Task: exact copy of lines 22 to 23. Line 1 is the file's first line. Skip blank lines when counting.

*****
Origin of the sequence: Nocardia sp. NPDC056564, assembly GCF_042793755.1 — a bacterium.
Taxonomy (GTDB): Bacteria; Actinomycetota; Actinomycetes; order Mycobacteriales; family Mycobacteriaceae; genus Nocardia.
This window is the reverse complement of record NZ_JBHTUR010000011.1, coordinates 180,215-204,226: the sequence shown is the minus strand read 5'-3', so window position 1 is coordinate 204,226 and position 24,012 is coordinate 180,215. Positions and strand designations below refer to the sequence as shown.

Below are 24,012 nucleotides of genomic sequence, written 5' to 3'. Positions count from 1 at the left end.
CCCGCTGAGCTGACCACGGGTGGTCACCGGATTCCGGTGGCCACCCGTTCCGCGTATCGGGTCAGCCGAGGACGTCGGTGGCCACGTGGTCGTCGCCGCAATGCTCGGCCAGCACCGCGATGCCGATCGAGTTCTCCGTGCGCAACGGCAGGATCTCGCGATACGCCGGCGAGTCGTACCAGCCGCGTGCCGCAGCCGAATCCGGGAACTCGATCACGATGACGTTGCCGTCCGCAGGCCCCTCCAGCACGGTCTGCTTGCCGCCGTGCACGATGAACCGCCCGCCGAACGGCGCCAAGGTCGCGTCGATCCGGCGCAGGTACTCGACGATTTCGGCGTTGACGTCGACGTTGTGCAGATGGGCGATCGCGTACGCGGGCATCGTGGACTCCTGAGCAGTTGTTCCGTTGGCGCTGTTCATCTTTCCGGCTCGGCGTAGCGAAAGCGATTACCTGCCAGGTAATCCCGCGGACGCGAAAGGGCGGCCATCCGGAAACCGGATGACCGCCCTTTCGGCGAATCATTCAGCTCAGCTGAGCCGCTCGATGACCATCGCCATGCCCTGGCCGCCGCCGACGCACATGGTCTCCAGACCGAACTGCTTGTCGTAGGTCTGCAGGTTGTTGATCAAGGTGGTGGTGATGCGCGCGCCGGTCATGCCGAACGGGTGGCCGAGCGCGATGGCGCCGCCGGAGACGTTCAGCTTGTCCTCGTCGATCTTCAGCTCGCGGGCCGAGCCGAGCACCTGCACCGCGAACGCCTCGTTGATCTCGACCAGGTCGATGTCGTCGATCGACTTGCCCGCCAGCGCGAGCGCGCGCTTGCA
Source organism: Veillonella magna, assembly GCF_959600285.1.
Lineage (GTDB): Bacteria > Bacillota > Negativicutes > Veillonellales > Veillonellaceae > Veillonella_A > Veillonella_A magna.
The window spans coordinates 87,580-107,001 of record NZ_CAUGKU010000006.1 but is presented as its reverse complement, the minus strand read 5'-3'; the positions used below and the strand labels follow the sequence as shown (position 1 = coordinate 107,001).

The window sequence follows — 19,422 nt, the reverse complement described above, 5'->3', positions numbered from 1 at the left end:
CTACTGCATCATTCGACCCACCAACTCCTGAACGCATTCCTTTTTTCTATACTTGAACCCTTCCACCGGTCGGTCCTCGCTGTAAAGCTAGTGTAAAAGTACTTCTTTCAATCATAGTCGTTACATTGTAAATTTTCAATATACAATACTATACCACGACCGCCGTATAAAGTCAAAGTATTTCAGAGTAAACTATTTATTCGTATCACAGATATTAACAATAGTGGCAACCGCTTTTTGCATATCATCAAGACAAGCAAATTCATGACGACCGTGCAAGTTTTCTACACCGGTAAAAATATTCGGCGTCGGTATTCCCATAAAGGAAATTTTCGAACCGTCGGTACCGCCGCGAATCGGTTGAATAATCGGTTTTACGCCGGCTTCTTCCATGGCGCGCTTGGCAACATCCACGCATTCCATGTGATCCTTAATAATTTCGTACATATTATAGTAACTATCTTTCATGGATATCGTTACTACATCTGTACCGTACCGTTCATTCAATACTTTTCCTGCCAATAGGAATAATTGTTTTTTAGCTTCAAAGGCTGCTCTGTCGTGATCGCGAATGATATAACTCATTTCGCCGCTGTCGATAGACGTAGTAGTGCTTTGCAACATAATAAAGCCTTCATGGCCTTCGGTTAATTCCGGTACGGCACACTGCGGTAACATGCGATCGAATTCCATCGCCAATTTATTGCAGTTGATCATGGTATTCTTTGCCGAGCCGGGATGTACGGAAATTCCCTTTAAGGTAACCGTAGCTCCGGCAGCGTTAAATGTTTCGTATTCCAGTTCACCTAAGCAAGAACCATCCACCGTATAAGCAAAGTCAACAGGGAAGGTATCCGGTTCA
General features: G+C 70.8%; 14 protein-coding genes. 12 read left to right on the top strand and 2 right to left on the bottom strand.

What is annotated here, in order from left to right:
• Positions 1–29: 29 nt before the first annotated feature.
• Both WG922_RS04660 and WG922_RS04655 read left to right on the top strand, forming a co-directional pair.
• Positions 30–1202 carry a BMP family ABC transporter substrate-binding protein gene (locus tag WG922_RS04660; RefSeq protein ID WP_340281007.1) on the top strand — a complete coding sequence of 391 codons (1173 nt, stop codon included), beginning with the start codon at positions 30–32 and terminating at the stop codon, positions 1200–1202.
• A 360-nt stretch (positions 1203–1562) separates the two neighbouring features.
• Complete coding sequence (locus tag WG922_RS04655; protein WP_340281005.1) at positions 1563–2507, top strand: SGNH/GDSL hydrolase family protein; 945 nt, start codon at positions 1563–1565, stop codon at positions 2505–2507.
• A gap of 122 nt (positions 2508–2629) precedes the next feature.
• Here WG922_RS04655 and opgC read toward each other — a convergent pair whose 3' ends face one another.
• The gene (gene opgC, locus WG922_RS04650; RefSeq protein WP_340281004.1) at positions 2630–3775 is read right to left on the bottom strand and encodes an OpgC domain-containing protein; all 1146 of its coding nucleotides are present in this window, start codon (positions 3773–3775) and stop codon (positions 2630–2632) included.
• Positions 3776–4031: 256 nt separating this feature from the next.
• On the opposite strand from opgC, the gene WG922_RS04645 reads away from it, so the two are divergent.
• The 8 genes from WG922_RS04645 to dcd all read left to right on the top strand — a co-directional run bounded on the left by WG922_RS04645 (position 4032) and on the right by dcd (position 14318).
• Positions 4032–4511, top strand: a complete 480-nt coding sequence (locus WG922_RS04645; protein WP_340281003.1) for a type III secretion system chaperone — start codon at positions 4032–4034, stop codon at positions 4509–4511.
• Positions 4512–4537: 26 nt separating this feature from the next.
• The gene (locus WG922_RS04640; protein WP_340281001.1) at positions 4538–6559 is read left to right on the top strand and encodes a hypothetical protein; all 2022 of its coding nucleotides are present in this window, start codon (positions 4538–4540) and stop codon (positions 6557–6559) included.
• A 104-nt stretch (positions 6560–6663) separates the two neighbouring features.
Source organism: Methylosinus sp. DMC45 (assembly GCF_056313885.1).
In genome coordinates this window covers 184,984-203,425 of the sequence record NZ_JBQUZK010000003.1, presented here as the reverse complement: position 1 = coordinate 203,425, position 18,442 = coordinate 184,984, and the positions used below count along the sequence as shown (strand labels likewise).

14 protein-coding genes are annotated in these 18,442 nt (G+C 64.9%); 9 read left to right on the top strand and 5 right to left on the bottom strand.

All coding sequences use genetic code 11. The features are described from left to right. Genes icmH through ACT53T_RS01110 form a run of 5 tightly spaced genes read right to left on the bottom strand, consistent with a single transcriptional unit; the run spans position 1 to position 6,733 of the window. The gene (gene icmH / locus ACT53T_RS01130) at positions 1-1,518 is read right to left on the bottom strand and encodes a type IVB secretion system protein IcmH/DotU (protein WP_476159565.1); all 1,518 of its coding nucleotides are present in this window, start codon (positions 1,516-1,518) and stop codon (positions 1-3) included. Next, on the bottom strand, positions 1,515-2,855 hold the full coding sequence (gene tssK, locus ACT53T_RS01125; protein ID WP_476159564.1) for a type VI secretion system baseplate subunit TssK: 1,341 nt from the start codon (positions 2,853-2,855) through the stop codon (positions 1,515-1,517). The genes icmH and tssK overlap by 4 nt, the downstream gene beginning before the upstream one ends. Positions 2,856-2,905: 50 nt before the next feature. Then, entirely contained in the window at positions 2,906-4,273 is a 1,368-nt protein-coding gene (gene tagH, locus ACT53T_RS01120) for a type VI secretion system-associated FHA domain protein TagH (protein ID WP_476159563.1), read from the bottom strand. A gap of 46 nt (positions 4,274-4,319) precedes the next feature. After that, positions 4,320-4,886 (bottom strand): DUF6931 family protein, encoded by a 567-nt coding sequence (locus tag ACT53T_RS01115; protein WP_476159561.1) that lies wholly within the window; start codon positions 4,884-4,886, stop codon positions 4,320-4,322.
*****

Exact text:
• On the opposite strand from opgC, the gene WG922_RS04645 reads away from it, so the two are divergent.
• The 8 genes from WG922_RS04645 to dcd all read left to right on the top strand — a co-directional run bounded on the left by WG922_RS04645 (position 4032) and on the right by dcd (position 14318).